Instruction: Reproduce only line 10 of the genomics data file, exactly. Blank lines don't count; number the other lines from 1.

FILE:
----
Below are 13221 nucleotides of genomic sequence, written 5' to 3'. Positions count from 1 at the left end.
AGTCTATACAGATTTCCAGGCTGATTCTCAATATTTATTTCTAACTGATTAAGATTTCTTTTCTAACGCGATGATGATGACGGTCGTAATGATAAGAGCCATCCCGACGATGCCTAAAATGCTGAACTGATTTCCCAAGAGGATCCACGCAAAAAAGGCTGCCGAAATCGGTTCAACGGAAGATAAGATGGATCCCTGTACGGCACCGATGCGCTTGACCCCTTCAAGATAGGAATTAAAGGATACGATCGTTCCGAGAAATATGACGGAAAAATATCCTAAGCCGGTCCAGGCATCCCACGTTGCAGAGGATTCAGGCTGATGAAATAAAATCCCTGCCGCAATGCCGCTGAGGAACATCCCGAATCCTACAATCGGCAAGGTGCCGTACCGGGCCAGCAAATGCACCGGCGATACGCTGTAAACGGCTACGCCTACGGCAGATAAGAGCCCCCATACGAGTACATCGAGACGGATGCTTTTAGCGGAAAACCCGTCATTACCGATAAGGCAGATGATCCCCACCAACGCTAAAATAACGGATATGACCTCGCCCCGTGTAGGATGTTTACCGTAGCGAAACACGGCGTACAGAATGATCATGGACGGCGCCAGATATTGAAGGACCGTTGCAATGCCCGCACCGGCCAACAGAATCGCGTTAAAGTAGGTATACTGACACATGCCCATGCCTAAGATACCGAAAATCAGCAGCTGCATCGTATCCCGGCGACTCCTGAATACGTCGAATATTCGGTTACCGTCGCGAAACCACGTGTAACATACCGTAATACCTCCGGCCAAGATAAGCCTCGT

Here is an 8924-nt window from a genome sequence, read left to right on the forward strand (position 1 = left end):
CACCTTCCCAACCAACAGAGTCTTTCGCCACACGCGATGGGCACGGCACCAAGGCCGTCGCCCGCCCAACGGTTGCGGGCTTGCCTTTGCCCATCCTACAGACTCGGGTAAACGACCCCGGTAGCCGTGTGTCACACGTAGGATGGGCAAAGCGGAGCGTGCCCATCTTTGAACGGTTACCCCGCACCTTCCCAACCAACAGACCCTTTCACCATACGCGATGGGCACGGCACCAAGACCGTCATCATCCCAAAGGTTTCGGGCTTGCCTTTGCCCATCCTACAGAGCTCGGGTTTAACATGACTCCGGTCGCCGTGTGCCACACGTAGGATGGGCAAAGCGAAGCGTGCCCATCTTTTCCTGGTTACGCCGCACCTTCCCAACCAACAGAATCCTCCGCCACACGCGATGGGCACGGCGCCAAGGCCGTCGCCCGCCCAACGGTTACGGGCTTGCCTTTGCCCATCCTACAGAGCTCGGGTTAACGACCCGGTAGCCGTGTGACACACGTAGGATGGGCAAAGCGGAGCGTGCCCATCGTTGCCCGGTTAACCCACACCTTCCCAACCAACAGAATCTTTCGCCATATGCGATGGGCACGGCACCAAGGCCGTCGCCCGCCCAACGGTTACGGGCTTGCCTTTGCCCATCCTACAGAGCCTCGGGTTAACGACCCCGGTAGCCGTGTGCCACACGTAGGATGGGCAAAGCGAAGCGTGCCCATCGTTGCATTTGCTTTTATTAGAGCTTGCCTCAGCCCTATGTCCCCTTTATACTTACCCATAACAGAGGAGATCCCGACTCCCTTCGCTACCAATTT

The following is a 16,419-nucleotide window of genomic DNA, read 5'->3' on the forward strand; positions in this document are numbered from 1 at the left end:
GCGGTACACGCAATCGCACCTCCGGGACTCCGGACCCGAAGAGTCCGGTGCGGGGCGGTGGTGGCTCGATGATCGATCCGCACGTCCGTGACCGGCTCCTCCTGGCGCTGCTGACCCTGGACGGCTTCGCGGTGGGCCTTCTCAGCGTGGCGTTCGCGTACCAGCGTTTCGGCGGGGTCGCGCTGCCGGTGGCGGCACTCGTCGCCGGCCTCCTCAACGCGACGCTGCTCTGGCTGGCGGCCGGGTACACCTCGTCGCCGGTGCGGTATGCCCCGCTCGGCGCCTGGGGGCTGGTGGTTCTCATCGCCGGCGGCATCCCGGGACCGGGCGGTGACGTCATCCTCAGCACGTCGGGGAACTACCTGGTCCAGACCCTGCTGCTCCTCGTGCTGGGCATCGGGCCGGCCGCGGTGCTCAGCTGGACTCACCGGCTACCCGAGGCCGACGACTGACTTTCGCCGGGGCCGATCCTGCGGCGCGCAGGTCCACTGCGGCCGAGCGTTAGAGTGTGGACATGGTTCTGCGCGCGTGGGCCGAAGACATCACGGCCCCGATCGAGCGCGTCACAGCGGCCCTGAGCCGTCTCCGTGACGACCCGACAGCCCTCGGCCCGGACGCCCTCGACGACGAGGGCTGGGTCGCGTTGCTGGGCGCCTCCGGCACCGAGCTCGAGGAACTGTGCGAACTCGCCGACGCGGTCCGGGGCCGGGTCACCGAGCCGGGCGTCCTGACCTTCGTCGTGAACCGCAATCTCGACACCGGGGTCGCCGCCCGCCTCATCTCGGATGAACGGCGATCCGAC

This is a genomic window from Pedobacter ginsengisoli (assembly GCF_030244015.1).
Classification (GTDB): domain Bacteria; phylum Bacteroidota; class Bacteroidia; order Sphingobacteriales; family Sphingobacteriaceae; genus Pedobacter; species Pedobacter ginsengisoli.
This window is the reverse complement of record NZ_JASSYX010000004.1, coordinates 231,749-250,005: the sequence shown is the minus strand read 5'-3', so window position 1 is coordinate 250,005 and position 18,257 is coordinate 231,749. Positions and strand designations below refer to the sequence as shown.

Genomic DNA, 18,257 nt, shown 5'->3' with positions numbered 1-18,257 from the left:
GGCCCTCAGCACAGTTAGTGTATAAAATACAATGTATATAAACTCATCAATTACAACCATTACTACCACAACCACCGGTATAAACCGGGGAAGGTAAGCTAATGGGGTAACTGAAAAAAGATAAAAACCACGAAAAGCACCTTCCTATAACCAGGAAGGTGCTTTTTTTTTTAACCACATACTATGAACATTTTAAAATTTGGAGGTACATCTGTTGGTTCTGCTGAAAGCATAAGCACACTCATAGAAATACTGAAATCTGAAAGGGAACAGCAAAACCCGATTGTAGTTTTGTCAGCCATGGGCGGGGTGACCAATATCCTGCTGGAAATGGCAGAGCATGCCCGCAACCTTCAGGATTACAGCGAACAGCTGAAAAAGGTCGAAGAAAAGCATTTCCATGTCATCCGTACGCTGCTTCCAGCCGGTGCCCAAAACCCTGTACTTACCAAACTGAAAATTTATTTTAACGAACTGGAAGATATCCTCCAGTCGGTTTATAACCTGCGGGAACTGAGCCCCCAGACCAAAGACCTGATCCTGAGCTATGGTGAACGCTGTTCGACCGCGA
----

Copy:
Genomic DNA, 18,257 nt, shown 5'->3' with positions numbered 1-18,257 from the left: